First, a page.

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Better Lasers and Atomic Traps Yield Better Timekeeping

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Hank Hogan

Investigators from JILA, a research institute jointly administered by the National Institute of Standards and Technology (NIST) and the University of Colorado in Boulder, have developed the basics for the most precise optical atomic clock produced to date. They have devised a way to produce a “tick” 100 times more precise than those generated by current microwave-based standards.

Lead investigator Jun Ye, a JILA and NIST fellow as well as an adjoint professor of physics at the university, said that the group’s efforts should lead to improvements in timekeeping. “We expect to build the next generation of atomic clocks, [which] will be more precise and accurate than the current standards by more than a factor of 100,” he said.


In a new optical atomic clock, blue laser light cools and traps strontium atoms, which are then loaded into a lattice made of near-infrared light. There, the stationary atoms provide the basis for the ticks of what could be the most precise clock ever. The blue light and fluorescing atoms are visible in the magneto-optical trap, located inside a vacuum chamber. Photo courtesy of Tetsuya Ido and Martin M. Boyd, JILA.

The researchers used a very stable 698-nm diode laser to manipulate strontium atoms that were trapped in a lattice made of light. Developed at JILA, the laser uses a short, vertically mounted cavity that reduces vibration-induced fluctuations.

The other key component was the optical lattice, which permitted precise measurements on stationary atoms much like an ion trap does. In building the lattice, the scientists captured and cooled an atomic beam of strontium atoms, using two magneto-optical traps to chill the atoms to 1.5 μK. The trap used homemade blue and red diode lasers, and the lattice was generated by a standing wave at 813.428 nm, a value carefully selected with the characteristics of the strontium in mind, and then fine-tuned experimentally for the best results. “We measure the effect of the trap to our atomic transition quite precisely to determine the ‘magic’ wavelength,” Ye said.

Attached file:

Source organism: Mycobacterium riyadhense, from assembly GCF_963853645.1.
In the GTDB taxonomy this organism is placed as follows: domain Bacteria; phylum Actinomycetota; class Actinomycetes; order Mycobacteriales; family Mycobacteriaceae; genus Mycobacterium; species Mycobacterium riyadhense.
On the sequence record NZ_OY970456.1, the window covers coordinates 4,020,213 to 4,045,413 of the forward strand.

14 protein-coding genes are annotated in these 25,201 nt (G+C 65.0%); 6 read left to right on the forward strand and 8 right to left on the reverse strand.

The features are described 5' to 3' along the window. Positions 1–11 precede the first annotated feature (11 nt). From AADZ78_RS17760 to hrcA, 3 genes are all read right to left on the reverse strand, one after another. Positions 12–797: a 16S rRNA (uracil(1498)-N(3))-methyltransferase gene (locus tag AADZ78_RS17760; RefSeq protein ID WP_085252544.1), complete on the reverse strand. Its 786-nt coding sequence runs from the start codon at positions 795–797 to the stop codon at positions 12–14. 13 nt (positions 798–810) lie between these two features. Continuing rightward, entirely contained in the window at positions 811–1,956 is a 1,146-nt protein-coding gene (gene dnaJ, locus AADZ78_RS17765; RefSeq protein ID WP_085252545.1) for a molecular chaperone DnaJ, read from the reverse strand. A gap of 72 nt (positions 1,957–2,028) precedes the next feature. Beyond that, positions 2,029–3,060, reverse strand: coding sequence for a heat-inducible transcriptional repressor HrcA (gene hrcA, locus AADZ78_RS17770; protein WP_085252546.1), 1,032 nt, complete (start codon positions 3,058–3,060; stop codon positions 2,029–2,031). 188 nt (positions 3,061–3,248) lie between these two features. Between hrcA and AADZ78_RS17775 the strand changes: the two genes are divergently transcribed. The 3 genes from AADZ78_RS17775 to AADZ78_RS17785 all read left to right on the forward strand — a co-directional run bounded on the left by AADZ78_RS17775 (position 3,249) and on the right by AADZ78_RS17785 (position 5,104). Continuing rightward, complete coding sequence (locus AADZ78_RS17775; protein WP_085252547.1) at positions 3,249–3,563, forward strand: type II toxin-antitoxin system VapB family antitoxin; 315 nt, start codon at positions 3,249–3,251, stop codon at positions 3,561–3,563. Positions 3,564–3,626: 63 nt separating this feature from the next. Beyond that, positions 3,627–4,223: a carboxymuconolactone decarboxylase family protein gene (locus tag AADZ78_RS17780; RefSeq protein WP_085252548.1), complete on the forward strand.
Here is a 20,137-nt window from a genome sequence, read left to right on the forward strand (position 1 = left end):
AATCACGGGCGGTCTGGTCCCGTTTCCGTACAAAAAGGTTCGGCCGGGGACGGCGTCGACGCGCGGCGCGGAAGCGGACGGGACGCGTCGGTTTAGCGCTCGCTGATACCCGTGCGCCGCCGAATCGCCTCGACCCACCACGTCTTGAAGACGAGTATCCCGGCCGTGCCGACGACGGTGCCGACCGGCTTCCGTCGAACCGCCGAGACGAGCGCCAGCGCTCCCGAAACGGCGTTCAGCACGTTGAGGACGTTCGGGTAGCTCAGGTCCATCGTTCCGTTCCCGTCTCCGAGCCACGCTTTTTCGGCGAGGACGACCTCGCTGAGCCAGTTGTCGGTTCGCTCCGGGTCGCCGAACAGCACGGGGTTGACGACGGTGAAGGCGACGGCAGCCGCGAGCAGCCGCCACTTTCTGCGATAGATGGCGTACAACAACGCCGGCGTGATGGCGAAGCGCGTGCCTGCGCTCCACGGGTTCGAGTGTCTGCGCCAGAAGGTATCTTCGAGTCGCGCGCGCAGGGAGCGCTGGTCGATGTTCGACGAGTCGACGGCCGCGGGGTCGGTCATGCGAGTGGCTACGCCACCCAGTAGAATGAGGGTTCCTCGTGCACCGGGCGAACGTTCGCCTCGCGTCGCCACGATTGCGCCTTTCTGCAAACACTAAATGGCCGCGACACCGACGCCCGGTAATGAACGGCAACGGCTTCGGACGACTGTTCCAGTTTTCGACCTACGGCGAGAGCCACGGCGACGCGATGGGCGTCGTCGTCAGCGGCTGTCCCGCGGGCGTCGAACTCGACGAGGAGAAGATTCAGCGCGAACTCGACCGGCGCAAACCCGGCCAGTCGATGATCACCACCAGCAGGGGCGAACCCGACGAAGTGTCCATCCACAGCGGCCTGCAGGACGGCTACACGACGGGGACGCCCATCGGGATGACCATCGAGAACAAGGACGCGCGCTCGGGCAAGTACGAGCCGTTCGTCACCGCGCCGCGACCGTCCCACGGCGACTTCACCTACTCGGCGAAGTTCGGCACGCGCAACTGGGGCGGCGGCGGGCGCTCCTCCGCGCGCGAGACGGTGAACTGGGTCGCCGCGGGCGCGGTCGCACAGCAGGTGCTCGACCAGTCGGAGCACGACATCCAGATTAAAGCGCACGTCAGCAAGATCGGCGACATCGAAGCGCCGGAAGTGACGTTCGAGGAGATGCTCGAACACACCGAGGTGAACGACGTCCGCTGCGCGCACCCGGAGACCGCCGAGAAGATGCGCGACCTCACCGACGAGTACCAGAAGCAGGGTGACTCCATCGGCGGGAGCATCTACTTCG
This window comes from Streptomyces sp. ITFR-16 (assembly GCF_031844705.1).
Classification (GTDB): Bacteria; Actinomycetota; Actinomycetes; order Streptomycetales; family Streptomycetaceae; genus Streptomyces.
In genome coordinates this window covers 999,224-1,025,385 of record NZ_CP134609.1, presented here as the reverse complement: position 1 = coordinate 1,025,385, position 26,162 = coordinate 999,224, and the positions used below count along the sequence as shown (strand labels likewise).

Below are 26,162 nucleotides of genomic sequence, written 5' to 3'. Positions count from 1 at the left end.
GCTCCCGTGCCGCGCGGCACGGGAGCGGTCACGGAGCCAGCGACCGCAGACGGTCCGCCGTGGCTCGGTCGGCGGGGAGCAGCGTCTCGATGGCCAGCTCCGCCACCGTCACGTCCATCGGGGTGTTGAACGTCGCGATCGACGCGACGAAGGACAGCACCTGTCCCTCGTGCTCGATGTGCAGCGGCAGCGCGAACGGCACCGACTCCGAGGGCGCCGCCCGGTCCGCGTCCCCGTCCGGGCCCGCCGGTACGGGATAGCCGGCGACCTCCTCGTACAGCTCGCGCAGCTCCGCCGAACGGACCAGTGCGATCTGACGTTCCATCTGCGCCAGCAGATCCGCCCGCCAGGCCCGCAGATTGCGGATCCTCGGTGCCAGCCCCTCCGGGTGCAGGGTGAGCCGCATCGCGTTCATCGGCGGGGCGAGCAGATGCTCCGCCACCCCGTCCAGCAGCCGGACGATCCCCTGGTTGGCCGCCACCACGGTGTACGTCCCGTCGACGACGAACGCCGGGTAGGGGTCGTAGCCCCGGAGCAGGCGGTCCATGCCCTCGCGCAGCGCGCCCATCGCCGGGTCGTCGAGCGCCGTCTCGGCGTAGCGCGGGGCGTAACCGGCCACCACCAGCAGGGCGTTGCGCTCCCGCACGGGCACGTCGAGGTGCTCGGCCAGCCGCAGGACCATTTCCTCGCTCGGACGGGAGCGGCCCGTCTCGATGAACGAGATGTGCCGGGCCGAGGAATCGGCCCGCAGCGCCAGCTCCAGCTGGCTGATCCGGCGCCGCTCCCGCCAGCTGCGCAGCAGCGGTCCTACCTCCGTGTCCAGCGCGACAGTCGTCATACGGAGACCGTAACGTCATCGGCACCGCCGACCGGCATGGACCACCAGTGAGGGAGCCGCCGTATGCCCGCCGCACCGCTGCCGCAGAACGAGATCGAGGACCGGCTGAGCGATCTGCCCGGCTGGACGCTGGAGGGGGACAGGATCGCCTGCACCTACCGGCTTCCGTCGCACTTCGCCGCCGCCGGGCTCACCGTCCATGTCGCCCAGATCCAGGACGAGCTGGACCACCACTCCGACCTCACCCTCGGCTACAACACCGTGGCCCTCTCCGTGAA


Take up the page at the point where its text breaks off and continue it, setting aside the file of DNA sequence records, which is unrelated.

As a result, tens of thousands of neutral atoms were trapped in about 100 lattice sites within a second. That number of atoms was much higher than the few absorbers that would be found in a comparable ion system, with a consequent increase in the signal strength of several orders of magnitude.

While performing spectroscopy using a custom-built instrument, the researchers achieved a linewidth of <2 Hz for an atomic transition frequency of 430 THz. That produced a resonance quality factor — the carrier frequency divided by the linewidth — of 2.4 × 1014, which the researchers reported was the highest value in any form of coherent spectroscopy. With the setup, they manipulated nuclear spins with optical fields. By applying a small magnetic field, they observed the spectroscopic transition split into 10 components.

Plans call for a doubling of the resonance quality factor within a few months. The eventual goal is an additional tenfold improvement.

Besides its role in optical atomic clocks, the technique could be useful in quantum information storage experiments. Ye noted that the number of quantum absorbers that are possible with the new method could be very attractive. “We can have nearly one million atoms all behave exactly the same way for our measurement, dramatically increasing the measurement precision.”

Science, Dec. 1, 2006, pp. 1430-1433.

Photonics Spectra
Feb 2007
The technology of generating and harnessing light and other forms of radiant energy whose quantum unit is the photon. The science includes light emission, transmission, deflection, amplification and detection by optical components and instruments, lasers and other light sources, fiber optics, electro-optical instrumentation, related hardware and electronics, and sophisticated systems. The range of applications of photonics extends from energy generation to detection to communications and...
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